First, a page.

INDIANAPOLIS (AP) — Indiana’s former top utility regulator has asked the
state appeals court to head off his trial on official misconduct charges
because he is undergoing treatment for a life-threatening bone marrow
David Lott Hardy was indicted in December on charges that as chairman of the
Indiana Utility Regulatory Commission he allowed the agency’s top lawyer to
keep overseeing cases involving Duke Energy, where the attorney was trying
to land a job.
Hardy’s doctor wrote in court documents that he has made more than 20
clinical visits during the past two years for treatment including blood
transfusions for severe aplastic anemia, The Indianapolis Star reported in a
story Wednesday (http://indy.st/SoCNWM ). Hardy suffers from fatigue and has
been slow to recover, wrote Dr. Robert Nelson Jr., a clinical immunologist
at Indiana University’s Simon Cancer Center.
A Marion County judge in June rejected Hardy’s request to have the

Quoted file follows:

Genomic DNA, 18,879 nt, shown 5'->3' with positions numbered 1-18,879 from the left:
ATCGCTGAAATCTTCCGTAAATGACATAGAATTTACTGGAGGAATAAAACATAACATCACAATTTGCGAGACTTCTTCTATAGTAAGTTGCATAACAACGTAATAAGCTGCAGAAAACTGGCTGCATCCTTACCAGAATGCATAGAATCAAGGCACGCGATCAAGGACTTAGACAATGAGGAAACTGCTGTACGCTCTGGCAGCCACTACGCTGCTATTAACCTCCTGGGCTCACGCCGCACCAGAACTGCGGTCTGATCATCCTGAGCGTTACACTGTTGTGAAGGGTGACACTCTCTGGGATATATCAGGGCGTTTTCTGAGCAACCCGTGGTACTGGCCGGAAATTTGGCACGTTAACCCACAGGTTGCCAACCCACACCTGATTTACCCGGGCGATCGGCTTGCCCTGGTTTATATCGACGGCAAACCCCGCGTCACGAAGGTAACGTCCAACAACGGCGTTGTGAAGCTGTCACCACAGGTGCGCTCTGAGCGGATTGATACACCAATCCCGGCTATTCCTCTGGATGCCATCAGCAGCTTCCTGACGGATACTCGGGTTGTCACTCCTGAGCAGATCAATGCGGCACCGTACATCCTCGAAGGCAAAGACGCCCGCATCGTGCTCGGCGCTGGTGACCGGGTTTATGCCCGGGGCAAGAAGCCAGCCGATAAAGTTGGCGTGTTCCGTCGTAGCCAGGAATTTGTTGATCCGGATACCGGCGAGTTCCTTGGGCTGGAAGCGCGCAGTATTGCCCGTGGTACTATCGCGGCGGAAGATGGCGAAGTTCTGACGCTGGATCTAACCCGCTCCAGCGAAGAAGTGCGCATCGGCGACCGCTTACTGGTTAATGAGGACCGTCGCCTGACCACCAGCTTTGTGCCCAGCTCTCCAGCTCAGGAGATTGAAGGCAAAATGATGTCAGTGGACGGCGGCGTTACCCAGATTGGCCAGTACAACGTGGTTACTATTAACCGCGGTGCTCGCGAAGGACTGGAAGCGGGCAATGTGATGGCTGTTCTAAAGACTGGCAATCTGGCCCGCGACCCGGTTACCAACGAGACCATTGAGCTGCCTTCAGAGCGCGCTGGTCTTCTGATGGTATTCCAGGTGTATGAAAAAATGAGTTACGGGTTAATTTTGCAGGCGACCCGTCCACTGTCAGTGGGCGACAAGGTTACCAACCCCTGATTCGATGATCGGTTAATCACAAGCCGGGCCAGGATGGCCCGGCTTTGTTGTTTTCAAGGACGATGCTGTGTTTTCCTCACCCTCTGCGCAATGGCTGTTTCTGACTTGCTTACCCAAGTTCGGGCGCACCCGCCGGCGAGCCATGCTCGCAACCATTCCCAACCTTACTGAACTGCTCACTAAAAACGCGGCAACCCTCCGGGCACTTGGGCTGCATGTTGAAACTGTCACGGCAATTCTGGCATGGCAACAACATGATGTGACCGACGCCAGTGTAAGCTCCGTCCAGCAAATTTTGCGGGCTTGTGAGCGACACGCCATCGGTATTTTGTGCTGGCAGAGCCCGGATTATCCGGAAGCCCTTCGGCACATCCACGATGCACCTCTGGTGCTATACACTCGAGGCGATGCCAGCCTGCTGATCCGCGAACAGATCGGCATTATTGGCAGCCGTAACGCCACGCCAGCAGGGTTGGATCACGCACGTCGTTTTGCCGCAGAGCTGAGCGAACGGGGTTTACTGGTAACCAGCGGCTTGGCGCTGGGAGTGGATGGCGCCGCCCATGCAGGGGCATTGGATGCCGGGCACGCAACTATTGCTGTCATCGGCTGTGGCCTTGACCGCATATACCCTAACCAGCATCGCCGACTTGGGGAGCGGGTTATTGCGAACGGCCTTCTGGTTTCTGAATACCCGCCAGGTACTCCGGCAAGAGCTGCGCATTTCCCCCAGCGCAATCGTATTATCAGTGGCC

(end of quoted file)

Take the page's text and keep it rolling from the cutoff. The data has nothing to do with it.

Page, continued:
indictment dismissed. Hardy’s lawyers argued the charges are too broad and
seek to impose criminal liability for violating administrative rules.
In a legal filing made Sept. 17, defense attorney David Hensel also asked
the appeals court to consider the constitutionality of the criminal charges
and his health condition.
Hensel said that resolving the legal questions could avoid the need “for a
costly and lengthy trial.” If the appeal court sided with Hardy’s arguments
before a trial, it would also eliminate the need for Hardy to undergo what
could be a physically demanding ordeal, Hensel said in his motion.
“Requiring Hardy to stand trial will further deteriorate his already fragile
health,” he wrote.
The Marion County prosecutor’s office plans to argue against dismissing the
charges and will push for Hardy to face trial, spokeswoman Brienne Delaney
The indictment also charges that Hardy failed to disclose conversations he
had with Duke executives over the rising costs of the $3.3 billion
coal-gasification plant the company is building near the southwestern
Indiana town of Edwardsport.
Gov. Mitch Daniels fired Hardy in October 2010 after an internal review
showed that Scott Storms, who was the utility commission’s top attorney and
an administrative law judge, discussed a position with Duke while presiding
over hearings concerning the company.